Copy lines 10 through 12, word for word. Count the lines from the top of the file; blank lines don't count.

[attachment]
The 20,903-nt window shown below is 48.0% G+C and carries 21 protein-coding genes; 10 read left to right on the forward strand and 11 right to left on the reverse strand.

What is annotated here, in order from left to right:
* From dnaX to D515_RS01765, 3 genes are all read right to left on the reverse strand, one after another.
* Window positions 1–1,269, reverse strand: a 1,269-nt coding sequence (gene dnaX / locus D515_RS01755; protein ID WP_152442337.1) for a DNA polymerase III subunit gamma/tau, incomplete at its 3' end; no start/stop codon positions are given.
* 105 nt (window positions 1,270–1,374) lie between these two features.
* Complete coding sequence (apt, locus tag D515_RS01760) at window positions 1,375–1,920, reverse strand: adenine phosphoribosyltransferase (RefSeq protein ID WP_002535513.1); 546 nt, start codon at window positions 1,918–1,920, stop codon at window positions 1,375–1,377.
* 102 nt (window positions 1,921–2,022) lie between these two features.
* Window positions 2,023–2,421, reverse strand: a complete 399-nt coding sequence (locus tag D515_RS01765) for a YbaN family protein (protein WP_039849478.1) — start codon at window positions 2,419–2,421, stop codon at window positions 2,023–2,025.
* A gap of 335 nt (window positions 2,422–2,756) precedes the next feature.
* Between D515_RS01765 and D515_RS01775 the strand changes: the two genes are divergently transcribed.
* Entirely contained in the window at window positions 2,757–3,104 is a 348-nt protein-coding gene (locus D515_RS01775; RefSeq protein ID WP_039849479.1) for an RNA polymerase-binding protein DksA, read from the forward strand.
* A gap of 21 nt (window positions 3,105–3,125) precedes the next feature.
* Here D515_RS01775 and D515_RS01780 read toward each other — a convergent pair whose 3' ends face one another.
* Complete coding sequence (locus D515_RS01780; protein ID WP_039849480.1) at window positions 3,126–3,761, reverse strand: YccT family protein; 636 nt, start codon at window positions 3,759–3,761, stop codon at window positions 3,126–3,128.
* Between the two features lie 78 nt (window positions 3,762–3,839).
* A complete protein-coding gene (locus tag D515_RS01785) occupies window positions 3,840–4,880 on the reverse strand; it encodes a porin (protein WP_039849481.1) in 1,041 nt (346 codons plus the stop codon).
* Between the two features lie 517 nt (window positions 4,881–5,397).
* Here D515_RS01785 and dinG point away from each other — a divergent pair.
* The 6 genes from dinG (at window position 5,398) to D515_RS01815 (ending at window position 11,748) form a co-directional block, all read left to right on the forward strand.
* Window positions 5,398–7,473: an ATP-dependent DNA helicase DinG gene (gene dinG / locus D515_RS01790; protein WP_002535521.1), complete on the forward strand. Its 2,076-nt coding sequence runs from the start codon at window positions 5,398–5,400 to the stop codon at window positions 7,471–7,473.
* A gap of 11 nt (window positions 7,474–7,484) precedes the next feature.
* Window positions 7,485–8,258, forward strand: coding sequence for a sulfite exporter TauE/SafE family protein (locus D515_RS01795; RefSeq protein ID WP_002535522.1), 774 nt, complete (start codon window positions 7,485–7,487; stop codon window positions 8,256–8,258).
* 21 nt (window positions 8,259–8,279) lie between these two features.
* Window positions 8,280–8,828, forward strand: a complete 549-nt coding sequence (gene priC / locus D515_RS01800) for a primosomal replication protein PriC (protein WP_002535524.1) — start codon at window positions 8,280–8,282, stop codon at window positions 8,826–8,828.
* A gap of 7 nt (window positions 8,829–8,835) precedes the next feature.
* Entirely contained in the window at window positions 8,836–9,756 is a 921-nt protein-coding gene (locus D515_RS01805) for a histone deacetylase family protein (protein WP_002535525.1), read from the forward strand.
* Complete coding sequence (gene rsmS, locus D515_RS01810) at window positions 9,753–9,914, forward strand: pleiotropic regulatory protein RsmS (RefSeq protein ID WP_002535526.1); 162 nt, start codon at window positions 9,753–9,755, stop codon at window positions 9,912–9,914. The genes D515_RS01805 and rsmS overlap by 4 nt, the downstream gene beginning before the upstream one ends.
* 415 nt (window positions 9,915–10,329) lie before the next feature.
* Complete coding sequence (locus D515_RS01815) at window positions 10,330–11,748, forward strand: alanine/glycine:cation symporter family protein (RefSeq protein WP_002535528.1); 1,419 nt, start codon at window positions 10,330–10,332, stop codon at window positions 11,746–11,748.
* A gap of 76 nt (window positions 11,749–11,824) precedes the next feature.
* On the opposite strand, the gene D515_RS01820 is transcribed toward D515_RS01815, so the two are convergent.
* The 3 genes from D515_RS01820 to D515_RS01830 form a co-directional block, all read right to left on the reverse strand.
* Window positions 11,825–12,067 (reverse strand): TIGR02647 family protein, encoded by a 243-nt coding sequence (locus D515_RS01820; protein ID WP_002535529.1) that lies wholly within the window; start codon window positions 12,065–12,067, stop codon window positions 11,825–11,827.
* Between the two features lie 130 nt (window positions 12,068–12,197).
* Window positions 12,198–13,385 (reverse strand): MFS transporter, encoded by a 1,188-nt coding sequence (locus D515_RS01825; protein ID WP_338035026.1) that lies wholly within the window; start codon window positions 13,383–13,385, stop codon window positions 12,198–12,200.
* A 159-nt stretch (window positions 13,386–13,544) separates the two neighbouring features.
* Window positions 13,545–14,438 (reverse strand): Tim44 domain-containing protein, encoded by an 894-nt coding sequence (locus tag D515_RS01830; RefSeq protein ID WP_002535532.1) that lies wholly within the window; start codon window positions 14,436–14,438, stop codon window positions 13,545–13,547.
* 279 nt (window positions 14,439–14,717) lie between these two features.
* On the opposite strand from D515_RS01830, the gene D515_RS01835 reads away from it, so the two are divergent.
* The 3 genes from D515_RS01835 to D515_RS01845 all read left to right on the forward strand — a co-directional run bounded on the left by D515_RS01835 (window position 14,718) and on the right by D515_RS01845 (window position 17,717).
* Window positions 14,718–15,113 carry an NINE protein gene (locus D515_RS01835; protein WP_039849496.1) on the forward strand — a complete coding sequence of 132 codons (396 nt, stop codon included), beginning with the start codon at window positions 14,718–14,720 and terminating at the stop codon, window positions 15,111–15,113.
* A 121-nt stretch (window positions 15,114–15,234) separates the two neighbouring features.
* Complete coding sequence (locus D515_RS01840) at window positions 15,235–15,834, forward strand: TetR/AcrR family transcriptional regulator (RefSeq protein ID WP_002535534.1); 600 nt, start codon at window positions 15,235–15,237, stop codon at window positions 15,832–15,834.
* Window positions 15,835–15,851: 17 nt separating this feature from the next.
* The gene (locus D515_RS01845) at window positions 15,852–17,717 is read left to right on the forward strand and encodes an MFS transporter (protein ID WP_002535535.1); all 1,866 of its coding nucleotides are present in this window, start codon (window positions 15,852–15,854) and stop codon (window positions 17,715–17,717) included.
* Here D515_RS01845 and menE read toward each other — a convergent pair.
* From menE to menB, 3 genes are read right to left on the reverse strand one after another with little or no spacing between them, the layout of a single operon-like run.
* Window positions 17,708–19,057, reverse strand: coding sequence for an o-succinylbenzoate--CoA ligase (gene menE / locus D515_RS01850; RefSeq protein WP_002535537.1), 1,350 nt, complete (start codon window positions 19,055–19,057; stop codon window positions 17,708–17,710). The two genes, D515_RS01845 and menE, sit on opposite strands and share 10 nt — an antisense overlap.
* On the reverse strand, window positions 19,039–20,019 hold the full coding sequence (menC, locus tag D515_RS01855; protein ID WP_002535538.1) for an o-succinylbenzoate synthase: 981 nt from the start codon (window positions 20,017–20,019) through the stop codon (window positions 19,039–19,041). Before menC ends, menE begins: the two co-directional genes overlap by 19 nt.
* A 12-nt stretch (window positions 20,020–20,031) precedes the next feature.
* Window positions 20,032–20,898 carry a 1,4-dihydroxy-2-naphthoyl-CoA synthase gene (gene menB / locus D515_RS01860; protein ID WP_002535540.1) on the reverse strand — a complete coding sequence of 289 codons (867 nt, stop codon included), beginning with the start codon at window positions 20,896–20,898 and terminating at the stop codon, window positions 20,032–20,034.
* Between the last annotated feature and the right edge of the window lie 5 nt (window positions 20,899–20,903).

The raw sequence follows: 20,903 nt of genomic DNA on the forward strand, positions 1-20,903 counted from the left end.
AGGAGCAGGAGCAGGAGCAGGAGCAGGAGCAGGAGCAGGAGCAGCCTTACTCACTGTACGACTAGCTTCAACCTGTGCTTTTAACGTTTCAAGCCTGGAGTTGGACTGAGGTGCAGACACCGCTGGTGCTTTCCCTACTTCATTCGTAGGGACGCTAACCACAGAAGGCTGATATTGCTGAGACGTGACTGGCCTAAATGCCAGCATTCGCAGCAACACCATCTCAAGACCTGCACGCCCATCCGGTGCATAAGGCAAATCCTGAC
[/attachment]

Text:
* Between D515_RS01765 and D515_RS01775 the strand changes: the two genes are divergently transcribed.
* Entirely contained in the window at window positions 2,757–3,104 is a 348-nt protein-coding gene (locus D515_RS01775; RefSeq protein ID WP_039849479.1) for an RNA polymerase-binding protein DksA, read from the forward strand.
* A gap of 21 nt (window positions 3,105–3,125) precedes the next feature.